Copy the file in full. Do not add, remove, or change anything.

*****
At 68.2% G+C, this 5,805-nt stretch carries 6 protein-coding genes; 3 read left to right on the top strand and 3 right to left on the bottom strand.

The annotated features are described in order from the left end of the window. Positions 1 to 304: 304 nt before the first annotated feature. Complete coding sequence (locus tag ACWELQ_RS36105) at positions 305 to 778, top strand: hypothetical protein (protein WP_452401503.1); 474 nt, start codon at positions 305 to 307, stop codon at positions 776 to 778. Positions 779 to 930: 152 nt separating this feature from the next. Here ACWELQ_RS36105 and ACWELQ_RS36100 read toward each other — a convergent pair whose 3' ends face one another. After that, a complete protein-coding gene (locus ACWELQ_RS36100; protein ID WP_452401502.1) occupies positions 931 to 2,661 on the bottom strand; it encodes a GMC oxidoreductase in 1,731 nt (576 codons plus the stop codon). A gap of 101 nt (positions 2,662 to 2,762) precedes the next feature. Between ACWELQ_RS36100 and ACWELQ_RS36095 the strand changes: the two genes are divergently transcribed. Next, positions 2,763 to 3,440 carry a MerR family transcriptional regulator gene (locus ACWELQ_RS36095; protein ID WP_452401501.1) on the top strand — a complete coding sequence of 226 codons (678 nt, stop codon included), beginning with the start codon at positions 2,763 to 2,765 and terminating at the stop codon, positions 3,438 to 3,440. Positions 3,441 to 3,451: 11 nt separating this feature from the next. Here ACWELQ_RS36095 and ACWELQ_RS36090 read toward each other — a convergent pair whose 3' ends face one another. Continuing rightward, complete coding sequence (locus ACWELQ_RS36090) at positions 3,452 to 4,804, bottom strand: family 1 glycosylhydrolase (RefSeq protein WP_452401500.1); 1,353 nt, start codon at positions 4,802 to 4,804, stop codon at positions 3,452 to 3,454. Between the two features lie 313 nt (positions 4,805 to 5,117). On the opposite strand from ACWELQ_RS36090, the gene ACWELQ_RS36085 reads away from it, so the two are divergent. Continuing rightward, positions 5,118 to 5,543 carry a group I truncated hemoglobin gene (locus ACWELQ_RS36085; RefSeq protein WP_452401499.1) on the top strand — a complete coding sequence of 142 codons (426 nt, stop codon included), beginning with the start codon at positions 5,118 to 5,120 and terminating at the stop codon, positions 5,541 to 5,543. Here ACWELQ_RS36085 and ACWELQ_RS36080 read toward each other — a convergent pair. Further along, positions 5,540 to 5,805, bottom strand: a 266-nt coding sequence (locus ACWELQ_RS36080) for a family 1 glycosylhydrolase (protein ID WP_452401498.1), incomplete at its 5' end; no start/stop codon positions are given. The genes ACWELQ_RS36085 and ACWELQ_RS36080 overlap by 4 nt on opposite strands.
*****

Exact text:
At 68.2% G+C, this 5,805-nt stretch carries 6 protein-coding genes; 3 read left to right on the top strand and 3 right to left on the bottom strand.

The annotated features are described in order from the left end of the window. Positions 1 to 304: 304 nt before the first annotated feature. Complete coding sequence (locus tag ACWELQ_RS36105) at positions 305 to 778, top strand: hypothetical protein (protein WP_452401503.1); 474 nt, start codon at positions 305 to 307, stop codon at positions 776 to 778. Positions 779 to 930: 152 nt separating this feature from the next. Here ACWELQ_RS36105 and ACWELQ_RS36100 read toward each other — a convergent pair whose 3' ends face one another. After that, a complete protein-coding gene (locus ACWELQ_RS36100; protein ID WP_452401502.1) occupies positions 931 to 2,661 on the bottom strand; it encodes a GMC oxidoreductase in 1,731 nt (576 codons plus the stop codon). A gap of 101 nt (positions 2,662 to 2,762) precedes the next feature. Between ACWELQ_RS36100 and ACWELQ_RS36095 the strand changes: the two genes are divergently transcribed. Next, positions 2,763 to 3,440 carry a MerR family transcriptional regulator gene (locus ACWELQ_RS36095; protein ID WP_452401501.1) on the top strand — a complete coding sequence of 226 codons (678 nt, stop codon included), beginning with the start codon at positions 2,763 to 2,765 and terminating at the stop codon, positions 3,438 to 3,440. Positions 3,441 to 3,451: 11 nt separating this feature from the next. Here ACWELQ_RS36095 and ACWELQ_RS36090 read toward each other — a convergent pair whose 3' ends face one another. Continuing rightward, complete coding sequence (locus ACWELQ_RS36090) at positions 3,452 to 4,804, bottom strand: family 1 glycosylhydrolase (RefSeq protein WP_452401500.1); 1,353 nt, start codon at positions 4,802 to 4,804, stop codon at positions 3,452 to 3,454. Between the two features lie 313 nt (positions 4,805 to 5,117). On the opposite strand from ACWELQ_RS36090, the gene ACWELQ_RS36085 reads away from it, so the two are divergent. Continuing rightward, positions 5,118 to 5,543 carry a group I truncated hemoglobin gene (locus ACWELQ_RS36085; RefSeq protein WP_452401499.1) on the top strand — a complete coding sequence of 142 codons (426 nt, stop codon included), beginning with the start codon at positions 5,118 to 5,120 and terminating at the stop codon, positions 5,541 to 5,543. Here ACWELQ_RS36085 and ACWELQ_RS36080 read toward each other — a convergent pair. Further along, positions 5,540 to 5,805, bottom strand: a 266-nt coding sequence (locus ACWELQ_RS36080) for a family 1 glycosylhydrolase (protein ID WP_452401498.1), incomplete at its 5' end; no start/stop codon positions are given. The genes ACWELQ_RS36085 and ACWELQ_RS36080 overlap by 4 nt on opposite strands.